New York Times: Andrea Constand says she forgives Bill Cosby but is proud of #MeToo movement




The woman whose accusations against Bill Cosby resulted in his conviction for sexual assault said she forgives him, but she predicted that her victory in court would help many other women avoid a similar ordeal.

Andrea Constand's accusations against disgraced comedian Bill Cosby resulted in his conviction for sexual assault.

Source: Associated Press

"I forgave Bill Cosby for what he did to me," said the woman, Andrea Constand, in an interview with NBC that aired on "Dateline" yesterday evening.

"It’s been many, many years, and if I did not forgive him, I wouldn't have peace, and I sit here today, and I have my peace."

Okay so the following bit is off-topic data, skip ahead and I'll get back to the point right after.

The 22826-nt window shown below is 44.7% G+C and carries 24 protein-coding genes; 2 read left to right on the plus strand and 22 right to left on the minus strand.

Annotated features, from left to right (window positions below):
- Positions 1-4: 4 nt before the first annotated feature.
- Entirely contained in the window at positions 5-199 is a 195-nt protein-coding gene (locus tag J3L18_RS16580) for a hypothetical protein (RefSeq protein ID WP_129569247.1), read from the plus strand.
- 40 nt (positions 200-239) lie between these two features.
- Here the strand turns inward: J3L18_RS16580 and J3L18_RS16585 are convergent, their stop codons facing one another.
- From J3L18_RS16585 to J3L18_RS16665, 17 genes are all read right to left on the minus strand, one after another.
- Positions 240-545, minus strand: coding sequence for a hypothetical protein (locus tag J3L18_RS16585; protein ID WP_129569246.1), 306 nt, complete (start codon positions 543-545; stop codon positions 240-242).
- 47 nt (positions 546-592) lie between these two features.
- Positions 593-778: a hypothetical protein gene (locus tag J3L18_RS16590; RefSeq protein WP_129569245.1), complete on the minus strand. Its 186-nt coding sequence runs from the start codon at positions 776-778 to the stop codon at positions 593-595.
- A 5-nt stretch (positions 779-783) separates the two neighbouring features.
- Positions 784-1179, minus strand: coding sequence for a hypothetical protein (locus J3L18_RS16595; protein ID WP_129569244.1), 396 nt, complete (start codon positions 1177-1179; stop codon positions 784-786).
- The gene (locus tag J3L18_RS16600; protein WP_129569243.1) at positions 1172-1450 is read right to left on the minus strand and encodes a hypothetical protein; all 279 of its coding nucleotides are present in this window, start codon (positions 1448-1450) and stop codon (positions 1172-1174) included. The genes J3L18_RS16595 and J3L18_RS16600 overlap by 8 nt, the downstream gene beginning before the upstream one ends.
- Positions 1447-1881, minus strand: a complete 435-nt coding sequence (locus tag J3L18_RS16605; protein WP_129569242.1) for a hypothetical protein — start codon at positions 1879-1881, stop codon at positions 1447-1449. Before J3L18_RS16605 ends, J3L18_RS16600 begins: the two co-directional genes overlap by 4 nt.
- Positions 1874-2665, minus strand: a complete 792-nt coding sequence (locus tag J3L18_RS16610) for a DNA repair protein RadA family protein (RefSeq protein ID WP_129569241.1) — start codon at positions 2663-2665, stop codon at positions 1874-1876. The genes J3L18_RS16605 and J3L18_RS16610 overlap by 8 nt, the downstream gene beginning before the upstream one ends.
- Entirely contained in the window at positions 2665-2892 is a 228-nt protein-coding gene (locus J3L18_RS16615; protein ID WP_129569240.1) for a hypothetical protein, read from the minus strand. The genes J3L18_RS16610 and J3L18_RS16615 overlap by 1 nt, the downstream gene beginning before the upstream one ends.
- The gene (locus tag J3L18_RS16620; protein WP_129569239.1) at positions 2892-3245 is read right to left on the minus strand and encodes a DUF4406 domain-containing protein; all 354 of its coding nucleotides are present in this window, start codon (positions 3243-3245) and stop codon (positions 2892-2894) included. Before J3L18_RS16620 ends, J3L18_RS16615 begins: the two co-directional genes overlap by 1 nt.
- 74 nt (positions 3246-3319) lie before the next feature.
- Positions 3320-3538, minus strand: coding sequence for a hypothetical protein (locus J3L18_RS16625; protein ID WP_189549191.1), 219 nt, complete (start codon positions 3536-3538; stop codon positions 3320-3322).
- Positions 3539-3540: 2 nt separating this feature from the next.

In her first interview since Cosby's conviction, Constand said she considered herself part of the #MeToo movement against sexual assault.

"I'm just proud of everything that has unfolded in the past couple of years, especially in the past year, because we will hold people accountable, we will teach consent," she told reporter Kate Snow.

"This is just getting started, so I'm glad to be a part of where it’s going in the future."

The programme, "Bringing Down Bill Cosby," also included interviews with four women — Heidi Thomas, Janice Baker-Kinney, Chelan Lasha and Lise-Lotte Lublin — who testified during Cosby's trial in April that he had also sexually assaulted them.

Lasha teared up as she recalled one of the most dramatic moments of the retrial.

During her highly emotional testimony, she confronted him: "Now you remember me, Mr. Cosby."

Cosby, 80, was convicted on all three charges of aggravated indecent assault against Constand. (The case had ended in a mistrial last June.)

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